Beginning to write songs of her own by the end of the decade, Collins also resumed playing the piano, in accompaniment, as an alternative to her six- and twelve-string guitars. The vocalist's first gold album, Wildflowers, was released in 1967, and contained the Grammy-winning cut "Both Sides Now" (written by Mitchell). A succession of top-selling LPs followed, with Whales and Nightingales introducing Collins's next surprising big hit--an a cappella rendition of the spiritual "Amazing Grace."

Through the seventies, eighties, and beyond, Collins has continued to forge her personal style and repertoire, tending towards pop, art-songs, and show tunes; in 1975 she had another hit single with Stephen Sondheim's "Send in the Clowns." Her increased sophistication has brought with it charges of inaccessibility, however: already known for her careful diction and sense of emotional control, Collins began to be perceived as too stately and chilly. "Collins distances herself from the material and her audience," wrote Alanna Nash in a Stereo Review critique of the 1984 album Home Again, "as if she's more concerned with delivering a recital than doing any kind of real communication." Others have found Collins's idiosyncratic selection of material offputting--a complaint turned on its head by admirers, who see the performer's independence as one of her greatest virtues. A People music reviewer suggested that when Collins effects the right balance of the popular and the experimental, as in the album The Times of Our Lives, her recordings are as warm and affecting as ever. "Collins' voice sounds as sweet, clear, and lovely as it did on 1961's A Maid of Constant Sorrow, " determined People critic Ralph Novak in his review of Home Again. "She also still seems to be an extraordinarily adventuresome singer and one who never coasts; there's a lot to be said for such musical integrity."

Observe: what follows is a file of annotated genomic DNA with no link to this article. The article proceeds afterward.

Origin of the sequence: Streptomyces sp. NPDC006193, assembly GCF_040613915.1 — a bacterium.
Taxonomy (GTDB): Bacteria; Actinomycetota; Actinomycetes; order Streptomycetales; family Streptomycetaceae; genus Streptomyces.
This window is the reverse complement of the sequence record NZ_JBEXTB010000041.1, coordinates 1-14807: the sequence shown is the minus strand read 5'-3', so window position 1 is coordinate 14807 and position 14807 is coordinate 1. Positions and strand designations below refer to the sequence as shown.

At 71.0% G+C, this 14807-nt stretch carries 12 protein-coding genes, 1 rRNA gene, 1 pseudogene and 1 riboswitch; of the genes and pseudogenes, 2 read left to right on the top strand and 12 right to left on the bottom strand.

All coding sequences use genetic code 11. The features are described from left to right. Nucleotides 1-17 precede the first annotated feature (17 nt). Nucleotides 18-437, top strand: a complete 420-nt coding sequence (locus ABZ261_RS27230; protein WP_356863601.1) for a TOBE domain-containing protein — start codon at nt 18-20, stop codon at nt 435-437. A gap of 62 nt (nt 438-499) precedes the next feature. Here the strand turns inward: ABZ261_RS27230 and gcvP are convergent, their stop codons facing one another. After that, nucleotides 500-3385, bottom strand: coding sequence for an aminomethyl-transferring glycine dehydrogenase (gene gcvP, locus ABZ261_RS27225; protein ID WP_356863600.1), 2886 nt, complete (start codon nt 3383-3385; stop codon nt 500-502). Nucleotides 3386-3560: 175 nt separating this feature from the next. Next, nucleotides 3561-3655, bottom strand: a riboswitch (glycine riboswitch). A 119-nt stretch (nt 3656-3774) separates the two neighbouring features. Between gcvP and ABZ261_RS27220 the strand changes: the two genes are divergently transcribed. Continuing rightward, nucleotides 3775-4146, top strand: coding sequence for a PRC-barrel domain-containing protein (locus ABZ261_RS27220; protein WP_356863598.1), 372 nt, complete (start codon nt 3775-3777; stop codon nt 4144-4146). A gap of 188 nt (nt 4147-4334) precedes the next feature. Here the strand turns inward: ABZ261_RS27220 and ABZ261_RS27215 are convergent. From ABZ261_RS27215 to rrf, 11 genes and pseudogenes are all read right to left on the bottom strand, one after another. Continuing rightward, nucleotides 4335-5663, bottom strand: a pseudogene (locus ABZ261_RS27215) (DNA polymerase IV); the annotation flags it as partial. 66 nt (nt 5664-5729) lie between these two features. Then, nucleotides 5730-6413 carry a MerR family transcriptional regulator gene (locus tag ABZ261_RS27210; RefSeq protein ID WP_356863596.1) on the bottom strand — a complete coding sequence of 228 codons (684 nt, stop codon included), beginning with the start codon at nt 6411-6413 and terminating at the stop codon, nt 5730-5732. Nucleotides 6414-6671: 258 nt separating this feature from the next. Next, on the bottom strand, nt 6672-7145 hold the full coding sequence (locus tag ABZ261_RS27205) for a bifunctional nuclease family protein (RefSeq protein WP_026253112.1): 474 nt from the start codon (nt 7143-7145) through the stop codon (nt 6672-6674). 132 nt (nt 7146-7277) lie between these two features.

by Nancy Pear

Judy Collins's Career

Began classical piano training at age 5, made public debut at 13 with Denver Symphony; began playing guitar and singing folk music while in high school; folk performer in Denver coffee-houses and clubs, 1959; regular performer on national coffeehouse circuit and at colleges, universities, and political rallies throughout 1960s; recording artist, 1961--; songwriter, late l960s--. Performances have included international tours, folk festivals, television specials, and annual Christmas concerts at Carnegie Hall. Made acting debut as Solveig in New York Shakespeare Festival production of Henrik Ibsen's Peer Gynt, 1969. Has served on Newport Folk Festival's board of directors.

Judy Collins's Awards

Grammy Award for recording "Both Sides Now," 1968; Academy Award nomination for documentary Antonia: A Portrait of a Woman (as writer and co-director), 1974; silver medal from Atlanta International Film Festival; blue ribbon from American Film Festival in New York City.

Famous Works

Recent Updates

September 2003: Collins's book, Sanity and Grace, is released. Source: ABCNews.com, abcnews.go.com/sections/GMA/Books/GMA031001Judy_collins_excerpt.html?cmp=EM333, October 6, 2003.

Further Reading



Visitor Comments Add a comment…

about 16 years ago

I have always cherished in my heart the songs of judy collins beginning high school days from her LP Wildflowers to her songs in cassettes. Now I am so glad I am able to find her through the internet because of the many write ups and updates I cannot find elsewhere plus I am able to watch her perform on the videos. I wish I could see her live performance. It's a dream for now. She is truly one who is a real treasure. She-her voice and her songs- will live in my heart forever.